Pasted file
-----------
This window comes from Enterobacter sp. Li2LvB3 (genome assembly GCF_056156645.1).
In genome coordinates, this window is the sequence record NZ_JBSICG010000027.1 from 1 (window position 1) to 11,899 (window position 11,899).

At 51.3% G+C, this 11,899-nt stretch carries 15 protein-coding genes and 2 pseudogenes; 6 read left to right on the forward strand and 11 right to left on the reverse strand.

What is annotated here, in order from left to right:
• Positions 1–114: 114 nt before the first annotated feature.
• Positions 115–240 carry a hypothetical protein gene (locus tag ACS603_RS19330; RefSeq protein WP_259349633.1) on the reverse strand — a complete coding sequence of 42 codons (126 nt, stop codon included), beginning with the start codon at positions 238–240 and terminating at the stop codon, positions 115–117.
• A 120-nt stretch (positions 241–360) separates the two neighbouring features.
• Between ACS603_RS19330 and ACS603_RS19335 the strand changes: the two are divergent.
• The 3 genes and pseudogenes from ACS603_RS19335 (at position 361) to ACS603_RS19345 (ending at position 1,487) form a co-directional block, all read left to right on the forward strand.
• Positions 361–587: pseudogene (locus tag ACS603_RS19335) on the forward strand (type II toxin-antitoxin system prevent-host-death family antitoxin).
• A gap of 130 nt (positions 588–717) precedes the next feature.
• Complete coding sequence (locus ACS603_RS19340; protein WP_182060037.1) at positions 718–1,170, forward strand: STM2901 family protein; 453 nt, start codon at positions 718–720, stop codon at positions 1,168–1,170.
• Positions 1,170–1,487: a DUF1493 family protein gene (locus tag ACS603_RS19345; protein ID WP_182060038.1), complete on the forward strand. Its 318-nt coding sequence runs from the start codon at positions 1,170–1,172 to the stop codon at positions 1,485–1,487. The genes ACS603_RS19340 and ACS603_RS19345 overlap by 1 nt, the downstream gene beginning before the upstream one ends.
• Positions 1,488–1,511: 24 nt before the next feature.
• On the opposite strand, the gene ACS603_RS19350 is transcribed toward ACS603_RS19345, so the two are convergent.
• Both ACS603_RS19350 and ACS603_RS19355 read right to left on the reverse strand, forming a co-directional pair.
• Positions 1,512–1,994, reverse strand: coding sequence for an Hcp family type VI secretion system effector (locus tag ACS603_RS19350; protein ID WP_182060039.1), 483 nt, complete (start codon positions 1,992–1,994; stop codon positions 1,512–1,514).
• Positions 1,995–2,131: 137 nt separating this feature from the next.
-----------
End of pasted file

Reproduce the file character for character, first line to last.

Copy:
This window comes from Enterobacter sp. Li2LvB3 (genome assembly GCF_056156645.1).
In genome coordinates, this window is the sequence record NZ_JBSICG010000027.1 from 1 (window position 1) to 11,899 (window position 11,899).

At 51.3% G+C, this 11,899-nt stretch carries 15 protein-coding genes and 2 pseudogenes; 6 read left to right on the forward strand and 11 right to left on the reverse strand.

What is annotated here, in order from left to right:
• Positions 1–114: 114 nt before the first annotated feature.
• Positions 115–240 carry a hypothetical protein gene (locus tag ACS603_RS19330; RefSeq protein WP_259349633.1) on the reverse strand — a complete coding sequence of 42 codons (126 nt, stop codon included), beginning with the start codon at positions 238–240 and terminating at the stop codon, positions 115–117.
• A 120-nt stretch (positions 241–360) separates the two neighbouring features.
• Between ACS603_RS19330 and ACS603_RS19335 the strand changes: the two are divergent.
• The 3 genes and pseudogenes from ACS603_RS19335 (at position 361) to ACS603_RS19345 (ending at position 1,487) form a co-directional block, all read left to right on the forward strand.
• Positions 361–587: pseudogene (locus tag ACS603_RS19335) on the forward strand (type II toxin-antitoxin system prevent-host-death family antitoxin).
• A gap of 130 nt (positions 588–717) precedes the next feature.
• Complete coding sequence (locus ACS603_RS19340; protein WP_182060037.1) at positions 718–1,170, forward strand: STM2901 family protein; 453 nt, start codon at positions 718–720, stop codon at positions 1,168–1,170.
• Positions 1,170–1,487: a DUF1493 family protein gene (locus tag ACS603_RS19345; protein ID WP_182060038.1), complete on the forward strand. Its 318-nt coding sequence runs from the start codon at positions 1,170–1,172 to the stop codon at positions 1,485–1,487. The genes ACS603_RS19340 and ACS603_RS19345 overlap by 1 nt, the downstream gene beginning before the upstream one ends.
• Positions 1,488–1,511: 24 nt before the next feature.
• On the opposite strand, the gene ACS603_RS19350 is transcribed toward ACS603_RS19345, so the two are convergent.
• Both ACS603_RS19350 and ACS603_RS19355 read right to left on the reverse strand, forming a co-directional pair.
• Positions 1,512–1,994, reverse strand: coding sequence for an Hcp family type VI secretion system effector (locus tag ACS603_RS19350; protein ID WP_182060039.1), 483 nt, complete (start codon positions 1,992–1,994; stop codon positions 1,512–1,514).
• Positions 1,995–2,131: 137 nt separating this feature from the next.